Nick Rahall, the former longtime Democratic representative from West Virginia whose 38 years in the House ended last year, has joined the lobby firm Cassidy & Associates.
Rahall, a centrist Democrat, represented southern West Virginia from 1977 to 2015 and lost a tough reelection race to Republican Evan Jenkins in 2014.
The one-year lobbying ban, or “cooling off period,” for Rahall and other House members who left office at the beginning of 2015 concluded in January. Rahall said he spent the time on “the two Gs: golf and grandkids. But now I’m ready to get involved.”
Rahall plans to advise clients on transportation and natural resources issues. He chaired the House Natural Resources Committee from 2007 to 2011 and was the ranking member on the House Transportation and Infrastructure Committee from 2011 to 2015.
“I have a broad interest and close personal relationships with a lot of individuals in that area,” Rahall said. “There is where I hope to expand the horizons of Cassidy and bring together a lot of people who can enact transportation policy and … help preserve our environment and be a good steward of our land for generations to come.”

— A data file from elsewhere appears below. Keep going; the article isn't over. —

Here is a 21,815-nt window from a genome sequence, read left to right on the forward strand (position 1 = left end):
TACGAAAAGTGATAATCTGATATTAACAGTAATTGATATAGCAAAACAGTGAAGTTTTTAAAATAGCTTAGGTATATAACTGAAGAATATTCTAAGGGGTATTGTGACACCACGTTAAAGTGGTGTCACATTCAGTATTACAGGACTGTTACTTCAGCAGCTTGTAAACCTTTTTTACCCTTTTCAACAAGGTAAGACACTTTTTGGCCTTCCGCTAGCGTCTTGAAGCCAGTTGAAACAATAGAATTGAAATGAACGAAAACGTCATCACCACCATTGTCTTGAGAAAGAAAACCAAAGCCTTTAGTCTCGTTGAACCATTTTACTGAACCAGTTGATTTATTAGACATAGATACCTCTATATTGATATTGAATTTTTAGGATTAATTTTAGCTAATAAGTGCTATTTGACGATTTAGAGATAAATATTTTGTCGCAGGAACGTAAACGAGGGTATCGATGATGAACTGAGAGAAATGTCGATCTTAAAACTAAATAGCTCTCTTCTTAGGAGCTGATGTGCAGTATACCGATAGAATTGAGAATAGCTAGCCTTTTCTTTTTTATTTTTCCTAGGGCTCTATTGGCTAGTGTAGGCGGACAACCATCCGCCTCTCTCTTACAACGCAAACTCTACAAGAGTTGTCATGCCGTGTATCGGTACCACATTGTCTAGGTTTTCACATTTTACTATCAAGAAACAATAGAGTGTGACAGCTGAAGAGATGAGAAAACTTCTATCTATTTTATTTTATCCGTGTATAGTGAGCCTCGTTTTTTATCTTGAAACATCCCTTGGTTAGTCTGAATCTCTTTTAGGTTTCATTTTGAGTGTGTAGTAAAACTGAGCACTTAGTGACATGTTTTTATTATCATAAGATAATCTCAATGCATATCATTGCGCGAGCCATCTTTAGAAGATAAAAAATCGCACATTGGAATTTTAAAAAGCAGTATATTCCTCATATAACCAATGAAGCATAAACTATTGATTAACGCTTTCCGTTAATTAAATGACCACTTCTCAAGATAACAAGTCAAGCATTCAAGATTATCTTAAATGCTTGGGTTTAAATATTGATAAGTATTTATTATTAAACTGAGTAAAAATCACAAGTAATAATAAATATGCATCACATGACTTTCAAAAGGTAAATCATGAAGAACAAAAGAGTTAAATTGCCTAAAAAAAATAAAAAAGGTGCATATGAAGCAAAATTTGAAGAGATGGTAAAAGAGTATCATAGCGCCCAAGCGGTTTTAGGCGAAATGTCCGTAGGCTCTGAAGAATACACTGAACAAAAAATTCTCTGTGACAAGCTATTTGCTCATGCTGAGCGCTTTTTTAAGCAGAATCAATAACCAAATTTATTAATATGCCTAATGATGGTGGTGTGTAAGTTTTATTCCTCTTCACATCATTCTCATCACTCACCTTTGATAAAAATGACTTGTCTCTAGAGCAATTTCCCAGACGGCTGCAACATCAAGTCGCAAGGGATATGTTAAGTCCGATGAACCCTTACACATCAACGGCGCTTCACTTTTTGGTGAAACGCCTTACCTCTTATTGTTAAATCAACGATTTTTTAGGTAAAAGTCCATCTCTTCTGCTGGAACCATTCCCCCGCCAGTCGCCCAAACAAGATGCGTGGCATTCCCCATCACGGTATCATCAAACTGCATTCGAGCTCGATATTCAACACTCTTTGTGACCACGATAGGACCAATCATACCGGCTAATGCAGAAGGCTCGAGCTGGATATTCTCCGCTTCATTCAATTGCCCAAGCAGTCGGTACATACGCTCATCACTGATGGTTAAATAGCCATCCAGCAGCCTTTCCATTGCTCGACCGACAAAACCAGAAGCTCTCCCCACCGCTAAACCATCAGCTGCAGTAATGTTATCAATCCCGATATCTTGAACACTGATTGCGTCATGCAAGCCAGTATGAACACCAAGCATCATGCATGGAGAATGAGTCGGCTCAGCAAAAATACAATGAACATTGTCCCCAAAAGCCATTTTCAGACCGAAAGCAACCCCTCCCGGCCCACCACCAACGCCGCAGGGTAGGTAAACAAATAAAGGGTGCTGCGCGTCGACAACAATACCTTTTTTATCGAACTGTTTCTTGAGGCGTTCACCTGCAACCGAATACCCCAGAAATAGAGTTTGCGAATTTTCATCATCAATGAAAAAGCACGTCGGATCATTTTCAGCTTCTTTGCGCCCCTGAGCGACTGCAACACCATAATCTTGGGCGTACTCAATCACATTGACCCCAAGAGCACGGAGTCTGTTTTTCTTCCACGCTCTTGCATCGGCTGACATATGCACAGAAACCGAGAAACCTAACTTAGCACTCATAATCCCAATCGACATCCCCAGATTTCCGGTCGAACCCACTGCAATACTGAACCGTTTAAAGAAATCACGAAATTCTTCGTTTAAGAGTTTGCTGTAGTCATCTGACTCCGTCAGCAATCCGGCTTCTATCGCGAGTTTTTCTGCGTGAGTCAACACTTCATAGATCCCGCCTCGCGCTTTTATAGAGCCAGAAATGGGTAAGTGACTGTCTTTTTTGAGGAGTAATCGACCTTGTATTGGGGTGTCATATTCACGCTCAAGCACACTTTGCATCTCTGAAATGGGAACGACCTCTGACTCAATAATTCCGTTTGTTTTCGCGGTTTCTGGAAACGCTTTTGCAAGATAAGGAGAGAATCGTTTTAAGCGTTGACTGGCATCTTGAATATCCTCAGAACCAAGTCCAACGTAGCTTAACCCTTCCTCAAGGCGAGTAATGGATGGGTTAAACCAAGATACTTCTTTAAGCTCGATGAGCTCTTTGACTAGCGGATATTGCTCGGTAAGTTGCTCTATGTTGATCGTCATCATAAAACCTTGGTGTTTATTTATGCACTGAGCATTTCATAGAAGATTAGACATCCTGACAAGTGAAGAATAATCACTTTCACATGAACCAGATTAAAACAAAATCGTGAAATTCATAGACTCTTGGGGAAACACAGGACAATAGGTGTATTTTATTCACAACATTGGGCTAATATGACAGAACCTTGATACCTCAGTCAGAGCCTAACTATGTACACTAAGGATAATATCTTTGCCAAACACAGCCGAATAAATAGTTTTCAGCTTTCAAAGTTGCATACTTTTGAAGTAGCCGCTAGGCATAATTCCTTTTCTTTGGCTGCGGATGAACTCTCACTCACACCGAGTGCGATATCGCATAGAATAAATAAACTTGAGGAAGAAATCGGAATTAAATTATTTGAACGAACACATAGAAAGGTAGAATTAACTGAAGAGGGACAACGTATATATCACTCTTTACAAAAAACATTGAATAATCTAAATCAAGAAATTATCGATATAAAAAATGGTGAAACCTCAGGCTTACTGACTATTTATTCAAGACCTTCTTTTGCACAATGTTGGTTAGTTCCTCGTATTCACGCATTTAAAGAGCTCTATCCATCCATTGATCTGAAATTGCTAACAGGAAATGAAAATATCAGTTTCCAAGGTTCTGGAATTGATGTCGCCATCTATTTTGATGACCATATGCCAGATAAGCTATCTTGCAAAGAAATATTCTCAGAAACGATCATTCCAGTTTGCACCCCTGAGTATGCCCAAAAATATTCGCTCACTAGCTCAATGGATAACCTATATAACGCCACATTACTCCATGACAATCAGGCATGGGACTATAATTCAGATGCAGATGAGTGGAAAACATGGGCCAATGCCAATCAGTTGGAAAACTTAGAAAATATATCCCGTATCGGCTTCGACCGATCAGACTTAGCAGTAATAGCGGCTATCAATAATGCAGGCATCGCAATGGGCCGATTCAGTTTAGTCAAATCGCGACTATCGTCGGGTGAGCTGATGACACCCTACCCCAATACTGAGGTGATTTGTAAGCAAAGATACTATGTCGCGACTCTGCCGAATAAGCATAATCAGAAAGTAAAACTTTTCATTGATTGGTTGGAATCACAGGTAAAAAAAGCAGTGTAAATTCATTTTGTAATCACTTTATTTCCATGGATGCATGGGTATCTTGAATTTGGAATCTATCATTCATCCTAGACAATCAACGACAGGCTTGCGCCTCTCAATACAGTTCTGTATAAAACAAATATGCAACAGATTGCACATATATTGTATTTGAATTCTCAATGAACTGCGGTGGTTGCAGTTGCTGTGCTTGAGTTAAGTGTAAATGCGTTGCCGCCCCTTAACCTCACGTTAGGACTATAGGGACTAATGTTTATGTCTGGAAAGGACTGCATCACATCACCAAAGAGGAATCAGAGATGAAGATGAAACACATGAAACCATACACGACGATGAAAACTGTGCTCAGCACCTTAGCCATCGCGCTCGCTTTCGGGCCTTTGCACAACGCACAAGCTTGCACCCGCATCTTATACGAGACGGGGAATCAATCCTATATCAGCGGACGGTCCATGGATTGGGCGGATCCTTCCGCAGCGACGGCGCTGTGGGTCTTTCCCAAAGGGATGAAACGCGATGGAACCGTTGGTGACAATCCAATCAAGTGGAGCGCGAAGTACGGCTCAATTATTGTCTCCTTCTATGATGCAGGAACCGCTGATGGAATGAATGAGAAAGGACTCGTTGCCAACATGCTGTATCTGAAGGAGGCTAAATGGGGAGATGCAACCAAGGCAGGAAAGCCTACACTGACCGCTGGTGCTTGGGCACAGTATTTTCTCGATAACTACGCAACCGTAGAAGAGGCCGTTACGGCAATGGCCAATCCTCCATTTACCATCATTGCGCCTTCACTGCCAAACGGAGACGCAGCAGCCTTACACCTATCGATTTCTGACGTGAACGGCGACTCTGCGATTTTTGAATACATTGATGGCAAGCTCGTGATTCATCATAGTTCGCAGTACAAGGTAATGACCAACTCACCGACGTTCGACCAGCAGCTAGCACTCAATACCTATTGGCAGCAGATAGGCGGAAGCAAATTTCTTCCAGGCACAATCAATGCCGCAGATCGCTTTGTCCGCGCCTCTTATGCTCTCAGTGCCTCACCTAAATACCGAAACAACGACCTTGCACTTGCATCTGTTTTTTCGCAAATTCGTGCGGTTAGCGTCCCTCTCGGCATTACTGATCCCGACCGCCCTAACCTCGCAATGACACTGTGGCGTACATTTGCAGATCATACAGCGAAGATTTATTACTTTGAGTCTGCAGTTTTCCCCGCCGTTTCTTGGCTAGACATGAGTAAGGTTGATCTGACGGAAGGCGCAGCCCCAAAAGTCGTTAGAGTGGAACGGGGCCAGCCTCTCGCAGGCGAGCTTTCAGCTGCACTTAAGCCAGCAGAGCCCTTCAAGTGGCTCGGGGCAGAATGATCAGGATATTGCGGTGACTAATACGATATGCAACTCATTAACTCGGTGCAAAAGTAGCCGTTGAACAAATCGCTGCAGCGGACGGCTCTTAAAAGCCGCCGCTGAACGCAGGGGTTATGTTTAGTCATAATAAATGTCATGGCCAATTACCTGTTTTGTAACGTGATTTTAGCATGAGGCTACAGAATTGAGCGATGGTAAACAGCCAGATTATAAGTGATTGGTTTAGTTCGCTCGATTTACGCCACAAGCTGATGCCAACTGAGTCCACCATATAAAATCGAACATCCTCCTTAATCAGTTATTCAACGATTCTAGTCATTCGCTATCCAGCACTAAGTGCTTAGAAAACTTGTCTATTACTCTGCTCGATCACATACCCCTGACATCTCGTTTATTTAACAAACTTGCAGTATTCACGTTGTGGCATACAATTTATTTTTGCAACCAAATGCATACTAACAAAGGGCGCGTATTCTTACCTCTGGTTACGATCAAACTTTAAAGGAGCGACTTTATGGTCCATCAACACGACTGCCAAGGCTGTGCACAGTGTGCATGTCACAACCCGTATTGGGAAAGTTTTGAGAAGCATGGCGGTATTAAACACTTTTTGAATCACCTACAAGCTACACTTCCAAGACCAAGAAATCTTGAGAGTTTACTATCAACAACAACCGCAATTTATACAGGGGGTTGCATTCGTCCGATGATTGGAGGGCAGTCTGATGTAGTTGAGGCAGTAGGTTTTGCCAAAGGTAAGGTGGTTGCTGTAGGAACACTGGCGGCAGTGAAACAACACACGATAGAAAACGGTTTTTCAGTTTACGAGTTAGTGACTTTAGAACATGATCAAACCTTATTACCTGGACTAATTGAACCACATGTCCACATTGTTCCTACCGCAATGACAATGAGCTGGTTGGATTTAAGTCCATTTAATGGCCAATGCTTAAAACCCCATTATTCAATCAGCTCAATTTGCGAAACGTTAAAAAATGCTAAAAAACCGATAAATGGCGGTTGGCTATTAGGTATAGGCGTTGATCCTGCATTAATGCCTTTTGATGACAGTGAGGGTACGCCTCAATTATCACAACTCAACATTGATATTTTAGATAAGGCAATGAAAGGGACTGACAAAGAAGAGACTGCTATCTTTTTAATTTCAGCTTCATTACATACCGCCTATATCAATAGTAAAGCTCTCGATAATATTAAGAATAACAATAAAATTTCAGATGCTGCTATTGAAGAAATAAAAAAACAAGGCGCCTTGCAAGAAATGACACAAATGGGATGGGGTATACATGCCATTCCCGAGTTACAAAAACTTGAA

Cassidy & Associates, founded by one of Washington’s premier lobbyists, Gerald Cassidy, was once a top appropriations firm but has seen revenue decline in recent years following Congress’s ban on earmarks. Cassidy retired in 2013. The firm today focuses on defense, energy and natural resources policy. In 2015, it earned about $12.4 million in lobbying revenue.
Rahall joins a number of other former House members of the 113th Congress who have taken K Street jobs, including Reps. Jim Moran (D-Va.) at McDermott Will & Emery, Henry Waxman (D-Calif.) at Waxman Strategies, Buck McKeon (R-Calif.), who formed the McKeon Group, Lee Terry (R-Neb.) at Kelley Drye & Warren, and Dave Camp (R-Mich.) at PricewaterhouseCoopers.
“He has a sort of currency in this town that very few people have these days. We’re excited he’s affiliated with us,” said Kai Anderson, chief executive of Cassidy & Associates.